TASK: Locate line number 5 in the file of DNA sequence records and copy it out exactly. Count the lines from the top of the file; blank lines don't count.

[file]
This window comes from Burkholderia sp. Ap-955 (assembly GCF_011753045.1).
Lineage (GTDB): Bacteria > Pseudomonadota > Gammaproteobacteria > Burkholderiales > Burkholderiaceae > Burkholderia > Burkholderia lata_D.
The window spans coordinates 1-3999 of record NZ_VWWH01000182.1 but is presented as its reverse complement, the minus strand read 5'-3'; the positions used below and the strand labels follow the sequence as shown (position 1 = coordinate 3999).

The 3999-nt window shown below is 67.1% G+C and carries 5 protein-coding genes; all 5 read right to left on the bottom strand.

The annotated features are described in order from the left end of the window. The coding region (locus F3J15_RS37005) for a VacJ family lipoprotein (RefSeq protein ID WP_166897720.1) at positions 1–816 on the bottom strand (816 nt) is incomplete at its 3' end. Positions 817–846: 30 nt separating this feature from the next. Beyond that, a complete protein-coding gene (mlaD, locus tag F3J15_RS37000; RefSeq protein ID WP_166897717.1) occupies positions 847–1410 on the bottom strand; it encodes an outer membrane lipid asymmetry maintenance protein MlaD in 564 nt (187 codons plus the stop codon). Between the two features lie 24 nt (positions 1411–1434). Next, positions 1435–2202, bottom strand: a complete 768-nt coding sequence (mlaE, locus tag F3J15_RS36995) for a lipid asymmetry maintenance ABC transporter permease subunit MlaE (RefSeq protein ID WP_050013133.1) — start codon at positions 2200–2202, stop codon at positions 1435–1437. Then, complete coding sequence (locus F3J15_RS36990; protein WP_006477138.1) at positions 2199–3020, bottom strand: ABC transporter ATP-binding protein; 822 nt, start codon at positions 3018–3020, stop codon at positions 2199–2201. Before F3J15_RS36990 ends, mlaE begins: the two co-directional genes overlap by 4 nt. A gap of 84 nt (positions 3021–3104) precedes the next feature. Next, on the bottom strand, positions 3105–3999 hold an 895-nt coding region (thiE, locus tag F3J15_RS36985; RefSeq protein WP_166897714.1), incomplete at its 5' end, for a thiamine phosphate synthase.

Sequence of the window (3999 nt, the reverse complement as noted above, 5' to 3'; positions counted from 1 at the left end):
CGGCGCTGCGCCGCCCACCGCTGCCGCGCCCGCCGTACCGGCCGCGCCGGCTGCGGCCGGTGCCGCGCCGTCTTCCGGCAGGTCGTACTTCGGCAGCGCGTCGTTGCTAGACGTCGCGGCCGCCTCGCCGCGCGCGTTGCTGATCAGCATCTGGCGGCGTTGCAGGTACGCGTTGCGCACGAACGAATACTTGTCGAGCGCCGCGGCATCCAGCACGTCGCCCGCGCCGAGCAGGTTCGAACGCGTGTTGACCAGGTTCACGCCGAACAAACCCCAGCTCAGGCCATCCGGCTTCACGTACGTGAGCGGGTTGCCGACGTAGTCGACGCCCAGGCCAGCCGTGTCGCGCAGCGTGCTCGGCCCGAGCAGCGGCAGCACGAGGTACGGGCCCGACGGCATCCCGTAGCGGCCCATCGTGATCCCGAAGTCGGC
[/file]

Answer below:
The annotated features are described in order from the left end of the window. The coding region (locus F3J15_RS37005) for a VacJ family lipoprotein (RefSeq protein ID WP_166897720.1) at positions 1–816 on the bottom strand (816 nt) is incomplete at its 3' end. Positions 817–846: 30 nt separating this feature from the next. Beyond that, a complete protein-coding gene (mlaD, locus tag F3J15_RS37000; RefSeq protein ID WP_166897717.1) occupies positions 847–1410 on the bottom strand; it encodes an outer membrane lipid asymmetry maintenance protein MlaD in 564 nt (187 codons plus the stop codon). Between the two features lie 24 nt (positions 1411–1434). Next, positions 1435–2202, bottom strand: a complete 768-nt coding sequence (mlaE, locus tag F3J15_RS36995) for a lipid asymmetry maintenance ABC transporter permease subunit MlaE (RefSeq protein ID WP_050013133.1) — start codon at positions 2200–2202, stop codon at positions 1435–1437. Then, complete coding sequence (locus F3J15_RS36990; protein WP_006477138.1) at positions 2199–3020, bottom strand: ABC transporter ATP-binding protein; 822 nt, start codon at positions 3018–3020, stop codon at positions 2199–2201. Before F3J15_RS36990 ends, mlaE begins: the two co-directional genes overlap by 4 nt. A gap of 84 nt (positions 3021–3104) precedes the next feature. Next, on the bottom strand, positions 3105–3999 hold an 895-nt coding region (thiE, locus tag F3J15_RS36985; RefSeq protein WP_166897714.1), incomplete at its 5' end, for a thiamine phosphate synthase.